Photo caption: Left: Tam Nguyen. Photo credit: onlyinseattle.org Right: Braised meat. Photo credit: Tamarind Tree.
Seattle’s International District (ID) will soon be celebrating Asian food, fun, and community. The ID Spring Roll Party happens on April 25th at the Georgetown Ballroom, and many local restaurants are gearing up to offer some special treats for the festivities.
One restaurant that will be participating in the ID Spring Roll is the Tamarind Tree on South Jackson Street.
“Our customers at the ID Spring Roll event love a lot of authentic Vietnamese foods, especially street foods,” says Tamarind Tree owner Tam Nguyen.
The Tamarind Tree will be serving six different dishes during the VIP reception and nine dishes during the general reception.
“Some of these are dishes that are not on our regular menu,” Nguyen says, “such as beef pate chaude topped with handmade aioli, baked shrimp mousse baguette, watercress beef garlic salad, braised coconut and pork with jasmine rice, and our famous lemongrass beef baguette.”
But the ID Spring Roll wouldn’t be complete without Tamarind Tree’s popular spring rolls.
“Our Tamarind Tree rolls are known in town because of the freshness of the ingredients,” says Nguyen. “But the most important ingredient is the mini eggroll shell inside the roll, which gives guests a layer of textures for enjoyment. We are the first to present fresh rolls with open ends and in an upright position, which shows fresh lettuce at each end.”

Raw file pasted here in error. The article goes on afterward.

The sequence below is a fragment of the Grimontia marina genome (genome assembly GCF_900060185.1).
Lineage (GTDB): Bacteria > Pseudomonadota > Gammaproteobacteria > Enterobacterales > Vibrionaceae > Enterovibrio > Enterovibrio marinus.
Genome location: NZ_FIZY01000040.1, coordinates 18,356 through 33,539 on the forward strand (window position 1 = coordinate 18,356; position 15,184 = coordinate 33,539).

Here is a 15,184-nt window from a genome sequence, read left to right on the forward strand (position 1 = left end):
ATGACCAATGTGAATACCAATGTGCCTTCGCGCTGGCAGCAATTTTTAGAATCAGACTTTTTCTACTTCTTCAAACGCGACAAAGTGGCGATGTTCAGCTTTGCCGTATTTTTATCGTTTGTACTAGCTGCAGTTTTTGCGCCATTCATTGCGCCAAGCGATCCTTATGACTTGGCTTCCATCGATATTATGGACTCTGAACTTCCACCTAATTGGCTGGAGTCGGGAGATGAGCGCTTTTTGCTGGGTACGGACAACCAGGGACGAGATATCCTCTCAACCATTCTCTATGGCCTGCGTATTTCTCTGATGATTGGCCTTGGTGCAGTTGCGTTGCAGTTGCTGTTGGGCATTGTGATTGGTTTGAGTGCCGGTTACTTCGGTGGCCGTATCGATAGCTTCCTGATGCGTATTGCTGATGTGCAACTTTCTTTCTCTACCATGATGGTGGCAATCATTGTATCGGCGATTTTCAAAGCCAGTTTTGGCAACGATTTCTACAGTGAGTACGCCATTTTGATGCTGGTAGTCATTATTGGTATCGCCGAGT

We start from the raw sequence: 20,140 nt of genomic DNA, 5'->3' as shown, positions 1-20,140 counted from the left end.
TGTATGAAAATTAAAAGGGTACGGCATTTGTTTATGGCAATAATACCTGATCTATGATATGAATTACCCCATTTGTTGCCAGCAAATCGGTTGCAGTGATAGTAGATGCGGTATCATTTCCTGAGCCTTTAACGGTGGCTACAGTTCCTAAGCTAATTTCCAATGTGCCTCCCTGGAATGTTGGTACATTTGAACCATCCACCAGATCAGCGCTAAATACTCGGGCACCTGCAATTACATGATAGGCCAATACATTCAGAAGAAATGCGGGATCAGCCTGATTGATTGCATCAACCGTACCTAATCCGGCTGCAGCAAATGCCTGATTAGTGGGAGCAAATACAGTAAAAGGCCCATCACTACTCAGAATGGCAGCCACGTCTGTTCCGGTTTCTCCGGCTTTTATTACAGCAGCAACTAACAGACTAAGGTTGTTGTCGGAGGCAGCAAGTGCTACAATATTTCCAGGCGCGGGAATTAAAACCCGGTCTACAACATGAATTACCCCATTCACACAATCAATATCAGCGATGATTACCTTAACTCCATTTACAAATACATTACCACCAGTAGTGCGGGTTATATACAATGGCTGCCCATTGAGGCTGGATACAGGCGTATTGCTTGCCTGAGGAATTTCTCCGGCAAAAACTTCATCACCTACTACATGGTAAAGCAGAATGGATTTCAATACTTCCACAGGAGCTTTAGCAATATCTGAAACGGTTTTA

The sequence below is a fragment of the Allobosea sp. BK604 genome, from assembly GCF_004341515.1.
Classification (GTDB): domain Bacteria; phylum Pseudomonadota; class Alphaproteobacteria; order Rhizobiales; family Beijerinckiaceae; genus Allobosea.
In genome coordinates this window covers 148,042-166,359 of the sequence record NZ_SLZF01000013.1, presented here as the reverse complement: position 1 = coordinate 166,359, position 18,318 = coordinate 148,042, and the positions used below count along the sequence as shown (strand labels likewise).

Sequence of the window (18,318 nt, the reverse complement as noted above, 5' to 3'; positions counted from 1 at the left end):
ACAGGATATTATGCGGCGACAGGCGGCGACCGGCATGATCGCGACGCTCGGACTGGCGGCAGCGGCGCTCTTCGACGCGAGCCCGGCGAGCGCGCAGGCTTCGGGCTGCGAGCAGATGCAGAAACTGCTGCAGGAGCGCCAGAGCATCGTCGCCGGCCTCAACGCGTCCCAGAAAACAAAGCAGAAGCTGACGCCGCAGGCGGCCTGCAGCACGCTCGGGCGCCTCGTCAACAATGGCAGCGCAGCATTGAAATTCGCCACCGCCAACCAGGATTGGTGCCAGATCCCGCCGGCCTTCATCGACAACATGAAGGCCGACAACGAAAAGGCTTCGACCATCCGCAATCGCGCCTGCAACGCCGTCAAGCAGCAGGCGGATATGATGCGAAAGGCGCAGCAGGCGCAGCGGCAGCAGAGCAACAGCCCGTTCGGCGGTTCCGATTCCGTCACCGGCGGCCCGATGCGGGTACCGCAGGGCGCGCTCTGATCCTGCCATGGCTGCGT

The Nguyen family has decades of experience offering signature cuisine in Seattle: Pho Van opened in the late 1980s, followed by Tamarind Tree in 2004 and Long Provincial in 2008. In each of these ventures, the Nguyens have dealt with numerous challenges, including city and state regulations, the creation of unique dining environments and training service staff at each new restaurant.
Nguyen says that overcoming these challenges taught his family how to work together to accomplish goals. He says these mutual efforts have brought “our family members closer, respectful to and appreciated by each other.”
Beyond their family itself, the Nguyens are interested in connecting with the larger community and sharing their success with others.
“Our businesses provides opportunities for people wanting to thrive in the kitchen or in the front of the house, including providing staff benefits (medical insurance and 401K), improving the dining experience at our establishmentsn and working closely with our staff to bring their skills up to the level of the mainstream industry,” Nguyen says.
Then, those who have gained skills can engage in entrepreneurial activities of their own.
“Some of our ex-employees have opened their own restaurants using our techniques of cooking and presentation,” Nguyen says. “These successful restaurant owners have created more jobs for our community and provided additional dining places.”
Tam Nguyen himself is interested in pursuing further business ventures, as well. “My dream is to create a night market,” he says, “where the patrons can visit an indoor market that offers household needs, ready-to-eat foods cooked right on the spot, local handmade products, and hopefully, a place where small businesses can incubate for the future.”
But for now, Nguyen and the Tamarind Tree are looking forward to sharing Vietnamese cuisine at the ID Spring Roll.
The ID Spring Roll will be hosted by the Seattle Chinatown International District Preservation and Development Authority (SCIDpda) on April 25, 6 p.m. to 9 p.m. at the Georgetown Ballroom, 5623 Airport Way S., Seattle. Learn more at idspringroll.org.